Open Data Rights
See Open Data
What legal rights attach to data, either on its own, or as part of a database?
From Open Content Lawyer, at http://www.opencontentlawyer.com/2007/09/10/thoughts-on-drafting-an-open-data-licence/
This has two parts — the data and the database. Let’s start with the data. Data, as a term for ‘the stuff in a database’ doesn’t have to be something that a person in a white labcoat and thick glasses collects in a beaker-filled laboratory. It can be anything that can be collected into a database: images, sound recordings, short stories, poems, and of course Beaker’s results.
This set of information (the ‘data’) can be either homogenous or heterogeneous as to the legal rights that cover it. For a homogenous group of inforomation, one could apply a blanket set of terms that applies equally well if you just had one piece of the data (say, one image), or all of it. For a heterogeneous group of information, the ideal situation would be one where each independent piece of information also contained information about the rights associated with it. So one aspect of licensing data is the set of rights that govern the information independent of being collected into a database.
Now when this set of information is collected into a database, what are the legal rights, and what do they cover? There are two:
• Copyright • Database rights
Copyright generally protects the selection and arrangement of the data into the database — much like how compilation CDs can have copyright over the arrangement of the songs, or the creator of an encyclopaedia can have copyright over the selection and arrangement that went into the volume. It can also cover individual parts of how the database is arranged, such as a field names or a data entry form.
In many jurisdictions, this copyright doesn’t extend to cover the data in the database — only the selection and arrangement of the data in that particular database. So if someone sucked out all the information and then came up with their own selection and arrangement (either with more information or by selecting only some of it), in many jurisdictions this would not be an infringement of the copyright in the database. Some jurisdictions however (famously Australia in the Telstra case) cover — by copyright — the effort that went into collecting the information into the database, and so there is some overlap with this kind of database copyright and the information independent of being in the database.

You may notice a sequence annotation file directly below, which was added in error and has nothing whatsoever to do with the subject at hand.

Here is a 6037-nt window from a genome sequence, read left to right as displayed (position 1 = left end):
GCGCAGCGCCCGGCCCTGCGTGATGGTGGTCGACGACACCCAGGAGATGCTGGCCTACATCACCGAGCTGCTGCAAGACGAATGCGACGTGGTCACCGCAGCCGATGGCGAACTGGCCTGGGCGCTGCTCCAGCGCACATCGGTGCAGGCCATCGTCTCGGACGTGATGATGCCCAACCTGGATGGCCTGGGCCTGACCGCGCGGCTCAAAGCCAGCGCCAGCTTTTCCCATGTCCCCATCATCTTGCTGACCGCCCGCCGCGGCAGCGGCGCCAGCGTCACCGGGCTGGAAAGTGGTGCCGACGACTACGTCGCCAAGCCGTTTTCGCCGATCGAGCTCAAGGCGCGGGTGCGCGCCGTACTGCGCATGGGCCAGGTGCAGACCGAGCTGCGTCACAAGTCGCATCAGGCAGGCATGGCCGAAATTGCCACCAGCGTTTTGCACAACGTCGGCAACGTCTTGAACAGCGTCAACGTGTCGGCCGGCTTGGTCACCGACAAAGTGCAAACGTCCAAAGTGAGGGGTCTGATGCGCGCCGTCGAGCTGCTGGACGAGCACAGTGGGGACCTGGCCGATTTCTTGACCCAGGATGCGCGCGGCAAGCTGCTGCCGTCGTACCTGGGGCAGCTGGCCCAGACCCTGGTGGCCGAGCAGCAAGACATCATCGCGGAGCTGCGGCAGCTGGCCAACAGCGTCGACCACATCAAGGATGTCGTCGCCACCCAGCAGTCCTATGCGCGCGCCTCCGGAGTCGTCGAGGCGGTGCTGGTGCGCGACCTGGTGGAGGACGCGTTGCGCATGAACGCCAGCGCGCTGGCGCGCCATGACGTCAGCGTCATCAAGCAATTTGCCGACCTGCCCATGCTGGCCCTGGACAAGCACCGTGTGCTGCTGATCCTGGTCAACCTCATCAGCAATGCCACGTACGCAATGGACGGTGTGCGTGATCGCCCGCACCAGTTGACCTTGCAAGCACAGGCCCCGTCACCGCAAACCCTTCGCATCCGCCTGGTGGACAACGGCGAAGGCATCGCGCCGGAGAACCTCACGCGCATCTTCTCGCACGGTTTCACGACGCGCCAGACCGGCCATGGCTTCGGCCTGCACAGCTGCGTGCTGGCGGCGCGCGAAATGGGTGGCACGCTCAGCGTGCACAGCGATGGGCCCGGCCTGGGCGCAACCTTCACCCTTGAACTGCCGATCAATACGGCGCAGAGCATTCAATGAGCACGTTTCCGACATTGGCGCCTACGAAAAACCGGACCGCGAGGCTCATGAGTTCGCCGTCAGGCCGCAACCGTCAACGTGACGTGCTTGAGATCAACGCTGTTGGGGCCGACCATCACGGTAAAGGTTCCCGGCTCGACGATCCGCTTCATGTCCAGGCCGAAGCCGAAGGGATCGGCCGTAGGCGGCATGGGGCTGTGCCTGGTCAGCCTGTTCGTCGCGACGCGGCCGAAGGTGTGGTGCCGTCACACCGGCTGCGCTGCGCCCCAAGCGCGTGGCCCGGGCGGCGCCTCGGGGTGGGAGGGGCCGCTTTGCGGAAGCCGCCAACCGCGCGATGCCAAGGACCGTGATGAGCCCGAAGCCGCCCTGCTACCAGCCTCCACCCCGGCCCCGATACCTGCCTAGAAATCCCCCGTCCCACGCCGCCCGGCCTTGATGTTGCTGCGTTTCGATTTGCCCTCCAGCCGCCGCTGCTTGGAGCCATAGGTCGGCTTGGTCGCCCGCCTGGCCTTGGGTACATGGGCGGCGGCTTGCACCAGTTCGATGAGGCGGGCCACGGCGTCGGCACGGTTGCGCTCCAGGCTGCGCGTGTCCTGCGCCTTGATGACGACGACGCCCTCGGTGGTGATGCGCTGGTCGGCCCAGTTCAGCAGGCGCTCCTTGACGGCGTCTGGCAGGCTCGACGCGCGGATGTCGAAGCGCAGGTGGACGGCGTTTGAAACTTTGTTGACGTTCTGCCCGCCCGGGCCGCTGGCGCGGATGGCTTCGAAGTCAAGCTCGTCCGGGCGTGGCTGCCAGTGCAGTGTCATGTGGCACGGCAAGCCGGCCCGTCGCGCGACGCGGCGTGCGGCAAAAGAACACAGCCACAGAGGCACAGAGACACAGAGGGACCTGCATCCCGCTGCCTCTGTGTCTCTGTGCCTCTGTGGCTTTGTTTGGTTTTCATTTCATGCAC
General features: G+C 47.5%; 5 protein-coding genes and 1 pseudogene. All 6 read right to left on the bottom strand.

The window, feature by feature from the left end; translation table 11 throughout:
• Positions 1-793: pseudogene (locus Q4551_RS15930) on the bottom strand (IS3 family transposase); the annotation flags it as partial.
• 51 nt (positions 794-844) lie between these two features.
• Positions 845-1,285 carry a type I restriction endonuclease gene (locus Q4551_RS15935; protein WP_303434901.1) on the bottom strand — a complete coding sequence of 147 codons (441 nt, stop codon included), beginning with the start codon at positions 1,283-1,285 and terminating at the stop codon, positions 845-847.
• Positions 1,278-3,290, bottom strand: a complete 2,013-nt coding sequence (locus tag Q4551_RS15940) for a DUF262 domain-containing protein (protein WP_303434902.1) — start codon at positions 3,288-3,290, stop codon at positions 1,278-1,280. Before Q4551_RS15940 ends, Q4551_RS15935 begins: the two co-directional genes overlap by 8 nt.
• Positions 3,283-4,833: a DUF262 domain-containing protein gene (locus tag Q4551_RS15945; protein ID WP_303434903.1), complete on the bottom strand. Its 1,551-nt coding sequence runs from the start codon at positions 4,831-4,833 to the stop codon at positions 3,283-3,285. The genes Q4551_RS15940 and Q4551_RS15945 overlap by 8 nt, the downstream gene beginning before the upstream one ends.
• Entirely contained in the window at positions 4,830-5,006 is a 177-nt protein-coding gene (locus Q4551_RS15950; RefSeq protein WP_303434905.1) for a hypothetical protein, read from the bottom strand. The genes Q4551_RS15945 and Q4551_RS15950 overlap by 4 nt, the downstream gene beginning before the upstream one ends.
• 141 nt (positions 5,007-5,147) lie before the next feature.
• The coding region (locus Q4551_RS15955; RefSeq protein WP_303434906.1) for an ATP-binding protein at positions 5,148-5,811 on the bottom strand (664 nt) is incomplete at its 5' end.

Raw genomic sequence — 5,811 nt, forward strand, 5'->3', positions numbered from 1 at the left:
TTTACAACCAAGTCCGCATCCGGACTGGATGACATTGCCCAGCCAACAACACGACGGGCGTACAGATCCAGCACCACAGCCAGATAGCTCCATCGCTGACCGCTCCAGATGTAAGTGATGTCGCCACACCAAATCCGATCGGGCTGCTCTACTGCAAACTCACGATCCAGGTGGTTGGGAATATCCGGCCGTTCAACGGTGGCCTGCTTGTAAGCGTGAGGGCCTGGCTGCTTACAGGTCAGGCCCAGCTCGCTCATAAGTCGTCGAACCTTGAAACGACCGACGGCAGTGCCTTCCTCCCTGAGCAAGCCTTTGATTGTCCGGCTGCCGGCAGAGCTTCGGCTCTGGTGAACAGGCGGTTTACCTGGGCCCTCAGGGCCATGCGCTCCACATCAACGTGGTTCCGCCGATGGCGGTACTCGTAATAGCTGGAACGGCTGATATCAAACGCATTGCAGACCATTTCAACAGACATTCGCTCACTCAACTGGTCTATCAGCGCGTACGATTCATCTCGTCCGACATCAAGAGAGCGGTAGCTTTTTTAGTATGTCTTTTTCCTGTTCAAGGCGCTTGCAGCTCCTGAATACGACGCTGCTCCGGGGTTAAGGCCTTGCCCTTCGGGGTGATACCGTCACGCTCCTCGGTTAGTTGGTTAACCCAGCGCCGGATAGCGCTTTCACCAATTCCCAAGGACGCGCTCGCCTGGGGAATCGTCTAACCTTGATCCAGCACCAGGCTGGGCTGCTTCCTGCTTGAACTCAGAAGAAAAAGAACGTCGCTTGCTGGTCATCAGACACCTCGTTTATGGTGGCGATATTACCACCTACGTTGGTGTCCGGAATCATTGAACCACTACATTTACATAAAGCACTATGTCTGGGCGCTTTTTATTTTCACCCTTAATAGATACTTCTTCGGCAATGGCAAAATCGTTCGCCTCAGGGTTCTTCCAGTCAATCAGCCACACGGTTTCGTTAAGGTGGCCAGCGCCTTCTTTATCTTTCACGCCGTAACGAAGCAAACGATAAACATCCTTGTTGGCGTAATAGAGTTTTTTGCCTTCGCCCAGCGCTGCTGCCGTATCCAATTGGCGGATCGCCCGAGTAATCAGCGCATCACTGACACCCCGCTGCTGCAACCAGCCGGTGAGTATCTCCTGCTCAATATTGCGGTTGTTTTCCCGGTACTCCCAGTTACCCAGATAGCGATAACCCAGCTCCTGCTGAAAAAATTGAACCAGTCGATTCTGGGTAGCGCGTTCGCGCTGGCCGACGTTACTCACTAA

In the European Union, there is also the sui generis database right, implemented in the Database Directive. This right, separate from copyright, covers the extraction and re-utilisation of the whole or a substantial part of the data. This means that it covers areas where copyright would not, especially under the standards set for copyright in the Directive itself (which are higher than in some jurisdictions). Mainly the sui generis database right prevents users of the database from taking the data outside of the database in ways that would not infringe database copyright (such as creating a whole new database). It also protects (or tries to protect) database makers that put a substantial investment into creating a database, even if the selection and arrangement of the database does not meet the threshold of having a copyright.
From a European perspective, there are several points resulting from the above about licensing data:
1. it should cover any copyright over the database
2. it should cover any database rights; and
3. it can either try to cover the data independent of the database or it can leave this for another licence
This is what we’re trying to do with the TCL 2.0 — cover the two main legal rights and make a decision about covering the third — covering the data. I think in order to be really useful, the answer to the third point is that it can’t try to cover the rights associated with the information independent of any database. Database rights can cover too many different kinds of information to try to make a licence that covers only factual (presumably not copyrighted) information. Plus a single-licence approach would be unworkable if you wanted to apply it on a database of, say, open content where all of the content was ‘open‘ but the licences were different.
Separating out the database rights from the rights over the data also allows for people not to overassert their rights by trying to claim copyright over data that can’t have copyright. In reviewing some current databases that use CC licences, many seem to think that the CC licence covers any data separate from the database, which I would disagree with, at least in the case of those dealing only with database copyright. In this way, two licences also allow for greater clarity over the rights associated with the work (by both licensors and users) apart from the database. In a following post I’ll discuss some of the implications of having two licences. In the end, I don’t think the difficulties of consulting two different licences will outweigh trying to have it all in one package. (http://www.opencontentlawyer.com/2007/09/10/thoughts-on-drafting-an-open-data-licence/)